A group of colleges has requested that the U.S. Supreme Court suspend a class-action settlement that could cancel student loans for hundreds of thousands of borrowers.
Colleges Asked Supreme Court to Halt Student Loan Debt Settlement
The case was filed by borrowers who allege that their federal student loans should be canceled because their schools, many of which are for-profit, engaged in misconduct. The class-action settlement, which could be worth more than $6bn, was approved in November by US District Judge William Alsup.
The challengers, which include Everglades College, Lincoln Educational Services Corp., and American National University, all operate colleges on a list of over 150 institutions linked with substantial misconduct, according to an article published in NBC News.
The colleges argue that the Higher Education Act permits debt cancellations in specific circumstances, but Education Secretary Miguel Cardona has exceeded his authority. They say his power amounts to “cancel, en masse, every student loan in the country.”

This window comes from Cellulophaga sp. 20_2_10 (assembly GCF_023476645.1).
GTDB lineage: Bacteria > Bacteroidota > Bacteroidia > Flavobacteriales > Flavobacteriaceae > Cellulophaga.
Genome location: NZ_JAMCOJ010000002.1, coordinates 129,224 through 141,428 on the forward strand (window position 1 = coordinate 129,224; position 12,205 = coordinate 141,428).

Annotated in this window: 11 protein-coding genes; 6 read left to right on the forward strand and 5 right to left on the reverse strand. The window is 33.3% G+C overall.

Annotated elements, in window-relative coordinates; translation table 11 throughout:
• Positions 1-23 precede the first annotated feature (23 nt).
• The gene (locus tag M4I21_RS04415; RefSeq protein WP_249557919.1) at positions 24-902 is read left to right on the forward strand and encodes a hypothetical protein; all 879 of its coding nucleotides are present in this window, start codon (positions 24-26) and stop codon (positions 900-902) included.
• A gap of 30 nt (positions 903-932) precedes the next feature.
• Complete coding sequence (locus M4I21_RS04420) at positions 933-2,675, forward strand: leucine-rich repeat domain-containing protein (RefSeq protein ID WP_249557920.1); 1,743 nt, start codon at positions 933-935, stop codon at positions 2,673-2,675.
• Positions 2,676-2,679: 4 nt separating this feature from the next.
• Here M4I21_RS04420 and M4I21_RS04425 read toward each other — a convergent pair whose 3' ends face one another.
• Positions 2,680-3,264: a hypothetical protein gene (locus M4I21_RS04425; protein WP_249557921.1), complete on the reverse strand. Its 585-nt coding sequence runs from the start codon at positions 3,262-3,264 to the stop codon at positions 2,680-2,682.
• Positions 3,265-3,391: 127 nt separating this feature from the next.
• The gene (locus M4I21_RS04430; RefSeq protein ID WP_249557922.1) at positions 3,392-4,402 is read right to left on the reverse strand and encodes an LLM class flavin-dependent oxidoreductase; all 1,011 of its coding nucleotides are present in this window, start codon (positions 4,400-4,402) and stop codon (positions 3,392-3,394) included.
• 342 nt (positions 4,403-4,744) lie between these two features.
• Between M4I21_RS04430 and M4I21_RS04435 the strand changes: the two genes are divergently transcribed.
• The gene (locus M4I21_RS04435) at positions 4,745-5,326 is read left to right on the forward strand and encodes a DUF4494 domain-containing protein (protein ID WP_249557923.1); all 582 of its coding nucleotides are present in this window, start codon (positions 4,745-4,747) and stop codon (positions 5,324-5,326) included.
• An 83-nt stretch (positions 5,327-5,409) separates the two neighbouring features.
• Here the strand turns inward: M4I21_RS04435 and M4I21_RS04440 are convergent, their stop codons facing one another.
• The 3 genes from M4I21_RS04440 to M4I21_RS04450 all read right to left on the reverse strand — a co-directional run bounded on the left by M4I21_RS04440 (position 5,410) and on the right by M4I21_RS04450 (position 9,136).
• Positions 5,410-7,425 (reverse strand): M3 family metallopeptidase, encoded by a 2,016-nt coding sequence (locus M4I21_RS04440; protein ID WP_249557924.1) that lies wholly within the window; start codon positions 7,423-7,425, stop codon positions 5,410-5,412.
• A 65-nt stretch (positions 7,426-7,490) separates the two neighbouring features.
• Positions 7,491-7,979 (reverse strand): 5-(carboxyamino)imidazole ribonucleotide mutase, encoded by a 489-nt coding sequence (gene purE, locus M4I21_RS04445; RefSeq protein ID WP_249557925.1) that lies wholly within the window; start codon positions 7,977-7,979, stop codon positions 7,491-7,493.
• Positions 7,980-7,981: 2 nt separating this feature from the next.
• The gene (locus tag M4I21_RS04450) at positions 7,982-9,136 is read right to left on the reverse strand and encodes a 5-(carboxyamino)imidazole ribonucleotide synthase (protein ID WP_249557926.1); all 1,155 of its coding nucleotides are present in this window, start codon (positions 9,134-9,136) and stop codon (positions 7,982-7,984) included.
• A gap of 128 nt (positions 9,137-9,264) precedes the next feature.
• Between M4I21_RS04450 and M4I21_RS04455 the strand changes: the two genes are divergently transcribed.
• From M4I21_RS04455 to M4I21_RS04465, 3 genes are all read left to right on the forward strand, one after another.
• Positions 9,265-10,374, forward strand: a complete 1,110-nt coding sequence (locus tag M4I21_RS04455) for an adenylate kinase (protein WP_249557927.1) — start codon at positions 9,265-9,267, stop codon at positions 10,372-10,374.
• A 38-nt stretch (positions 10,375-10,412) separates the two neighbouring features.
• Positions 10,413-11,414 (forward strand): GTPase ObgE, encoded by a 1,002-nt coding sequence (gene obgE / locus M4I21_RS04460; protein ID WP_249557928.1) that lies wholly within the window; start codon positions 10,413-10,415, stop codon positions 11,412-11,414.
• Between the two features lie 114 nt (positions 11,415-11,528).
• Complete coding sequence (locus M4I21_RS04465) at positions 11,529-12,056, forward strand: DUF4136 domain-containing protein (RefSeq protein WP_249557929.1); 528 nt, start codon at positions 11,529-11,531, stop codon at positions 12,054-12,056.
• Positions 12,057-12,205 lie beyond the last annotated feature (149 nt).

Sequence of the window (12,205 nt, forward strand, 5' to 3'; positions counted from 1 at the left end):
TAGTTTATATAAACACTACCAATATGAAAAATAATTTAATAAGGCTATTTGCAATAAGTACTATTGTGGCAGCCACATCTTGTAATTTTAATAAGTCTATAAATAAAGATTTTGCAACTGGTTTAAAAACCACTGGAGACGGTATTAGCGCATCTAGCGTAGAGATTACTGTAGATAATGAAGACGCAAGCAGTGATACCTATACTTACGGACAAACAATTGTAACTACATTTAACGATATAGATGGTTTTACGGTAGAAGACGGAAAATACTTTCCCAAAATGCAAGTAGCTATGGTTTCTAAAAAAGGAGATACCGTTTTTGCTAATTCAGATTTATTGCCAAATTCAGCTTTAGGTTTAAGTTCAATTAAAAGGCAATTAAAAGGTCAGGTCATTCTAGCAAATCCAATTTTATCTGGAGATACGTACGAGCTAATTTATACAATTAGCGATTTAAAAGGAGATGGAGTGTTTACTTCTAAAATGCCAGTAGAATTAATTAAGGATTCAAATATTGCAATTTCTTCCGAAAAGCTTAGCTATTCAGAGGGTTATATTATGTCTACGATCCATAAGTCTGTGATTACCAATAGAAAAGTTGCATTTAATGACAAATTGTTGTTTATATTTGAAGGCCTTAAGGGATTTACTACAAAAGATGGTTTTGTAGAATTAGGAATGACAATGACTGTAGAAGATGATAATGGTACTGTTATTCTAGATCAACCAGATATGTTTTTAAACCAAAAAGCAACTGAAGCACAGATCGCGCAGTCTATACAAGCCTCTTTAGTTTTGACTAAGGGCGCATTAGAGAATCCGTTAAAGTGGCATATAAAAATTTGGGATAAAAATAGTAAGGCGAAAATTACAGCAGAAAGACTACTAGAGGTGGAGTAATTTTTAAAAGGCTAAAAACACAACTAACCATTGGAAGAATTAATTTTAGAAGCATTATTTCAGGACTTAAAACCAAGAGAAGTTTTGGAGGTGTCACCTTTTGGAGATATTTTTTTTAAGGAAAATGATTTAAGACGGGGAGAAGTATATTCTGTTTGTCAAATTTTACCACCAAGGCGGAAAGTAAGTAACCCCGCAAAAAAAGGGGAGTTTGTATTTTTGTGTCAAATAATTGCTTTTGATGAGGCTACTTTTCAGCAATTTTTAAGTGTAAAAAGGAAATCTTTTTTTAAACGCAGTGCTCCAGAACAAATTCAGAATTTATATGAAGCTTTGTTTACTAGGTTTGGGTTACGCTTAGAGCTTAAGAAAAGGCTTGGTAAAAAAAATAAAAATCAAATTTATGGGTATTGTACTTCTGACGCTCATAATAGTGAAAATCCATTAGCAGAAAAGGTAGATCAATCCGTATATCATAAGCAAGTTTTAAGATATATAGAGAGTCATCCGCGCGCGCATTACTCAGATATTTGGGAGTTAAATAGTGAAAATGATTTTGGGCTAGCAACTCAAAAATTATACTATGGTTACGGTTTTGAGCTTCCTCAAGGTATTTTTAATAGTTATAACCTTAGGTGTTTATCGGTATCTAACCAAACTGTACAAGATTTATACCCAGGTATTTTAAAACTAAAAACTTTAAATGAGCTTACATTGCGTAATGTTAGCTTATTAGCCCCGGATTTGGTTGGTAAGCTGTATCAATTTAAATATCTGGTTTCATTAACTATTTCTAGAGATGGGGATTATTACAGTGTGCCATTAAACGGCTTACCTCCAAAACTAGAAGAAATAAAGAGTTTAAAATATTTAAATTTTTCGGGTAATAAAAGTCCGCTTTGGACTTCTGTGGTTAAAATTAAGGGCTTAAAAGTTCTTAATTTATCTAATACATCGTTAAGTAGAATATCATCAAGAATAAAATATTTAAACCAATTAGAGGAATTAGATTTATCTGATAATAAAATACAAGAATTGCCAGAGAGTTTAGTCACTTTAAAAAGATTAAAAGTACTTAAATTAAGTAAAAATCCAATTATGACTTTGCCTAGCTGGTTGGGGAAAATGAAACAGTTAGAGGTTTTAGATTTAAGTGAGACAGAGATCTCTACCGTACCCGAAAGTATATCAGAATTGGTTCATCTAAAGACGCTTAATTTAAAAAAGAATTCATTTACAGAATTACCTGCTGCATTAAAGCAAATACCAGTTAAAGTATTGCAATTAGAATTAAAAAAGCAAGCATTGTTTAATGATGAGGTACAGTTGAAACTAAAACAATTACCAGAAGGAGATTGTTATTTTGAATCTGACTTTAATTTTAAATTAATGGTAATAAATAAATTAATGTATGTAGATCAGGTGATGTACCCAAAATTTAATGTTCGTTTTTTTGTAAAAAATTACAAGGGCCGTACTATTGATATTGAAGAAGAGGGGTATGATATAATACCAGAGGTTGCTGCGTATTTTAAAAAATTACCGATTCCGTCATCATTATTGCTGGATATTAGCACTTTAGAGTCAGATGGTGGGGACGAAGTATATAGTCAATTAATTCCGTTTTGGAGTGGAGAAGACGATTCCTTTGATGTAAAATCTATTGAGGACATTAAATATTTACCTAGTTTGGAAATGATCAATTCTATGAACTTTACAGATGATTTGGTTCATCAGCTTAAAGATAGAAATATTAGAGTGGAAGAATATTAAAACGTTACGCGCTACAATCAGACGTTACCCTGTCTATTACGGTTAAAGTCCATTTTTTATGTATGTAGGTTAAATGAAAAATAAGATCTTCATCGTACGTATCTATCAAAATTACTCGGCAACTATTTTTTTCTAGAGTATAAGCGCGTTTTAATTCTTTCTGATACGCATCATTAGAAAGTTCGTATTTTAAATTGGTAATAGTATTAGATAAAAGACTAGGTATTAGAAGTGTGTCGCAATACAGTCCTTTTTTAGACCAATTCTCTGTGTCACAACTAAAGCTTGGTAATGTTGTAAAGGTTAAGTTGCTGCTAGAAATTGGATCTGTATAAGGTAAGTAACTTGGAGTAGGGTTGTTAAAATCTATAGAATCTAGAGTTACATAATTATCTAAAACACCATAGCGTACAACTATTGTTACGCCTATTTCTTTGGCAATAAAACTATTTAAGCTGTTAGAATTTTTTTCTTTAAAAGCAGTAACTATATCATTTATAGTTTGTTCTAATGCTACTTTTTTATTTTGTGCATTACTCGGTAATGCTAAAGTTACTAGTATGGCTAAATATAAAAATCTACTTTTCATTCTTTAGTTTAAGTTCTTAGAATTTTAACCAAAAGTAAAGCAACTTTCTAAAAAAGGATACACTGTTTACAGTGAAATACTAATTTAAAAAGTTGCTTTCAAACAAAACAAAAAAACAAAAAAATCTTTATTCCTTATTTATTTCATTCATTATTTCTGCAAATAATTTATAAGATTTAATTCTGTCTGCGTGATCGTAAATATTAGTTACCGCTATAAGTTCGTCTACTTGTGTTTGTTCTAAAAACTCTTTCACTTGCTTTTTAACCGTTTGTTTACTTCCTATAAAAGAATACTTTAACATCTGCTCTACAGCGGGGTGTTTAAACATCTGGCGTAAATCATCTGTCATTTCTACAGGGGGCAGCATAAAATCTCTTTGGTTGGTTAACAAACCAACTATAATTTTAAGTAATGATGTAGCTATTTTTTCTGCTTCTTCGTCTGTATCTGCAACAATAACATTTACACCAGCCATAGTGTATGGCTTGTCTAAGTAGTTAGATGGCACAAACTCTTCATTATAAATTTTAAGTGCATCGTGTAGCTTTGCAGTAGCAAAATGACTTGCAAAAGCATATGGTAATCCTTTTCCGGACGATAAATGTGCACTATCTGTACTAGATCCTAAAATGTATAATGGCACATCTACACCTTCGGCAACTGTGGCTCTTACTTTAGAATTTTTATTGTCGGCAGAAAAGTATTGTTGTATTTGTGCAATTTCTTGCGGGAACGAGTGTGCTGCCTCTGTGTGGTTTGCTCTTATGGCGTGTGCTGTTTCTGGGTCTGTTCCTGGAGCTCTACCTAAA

What does the Group of Colleges Want?
The group wants the Supreme Court to put Alsup’s ruling on hold and to hear the case more quickly. Alsup had refused the colleges’ request to delay his ruling from going into effect, saying their inclusion on the list of colleges did not affect their rights or have any legally binding impact on them.
In a published article in Yahoo News, the lawsuit was filed in 2019, four years after the failure of Corinthian Colleges, a for-profit organization. Thousands of borrowers had filed claims seeking to discharge their debt in the wake of that collapse. The case is separate from President Joe Biden’s initiative to forgive student loan debt, which is also before the Supreme Court.
The ruling on this matter is expected within the next two months. Biden’s debt relief plan would allow eligible borrowers to cancel up to $20,000 in debt and has been blocked since the 8th US Circuit Court of Appeals issued a temporary hold in October. It is unclear whether it will ever go into effect. This plan is far more comprehensive than the class-action settlement and would affect upwards of 40 million borrowers at a cost of over $400bn.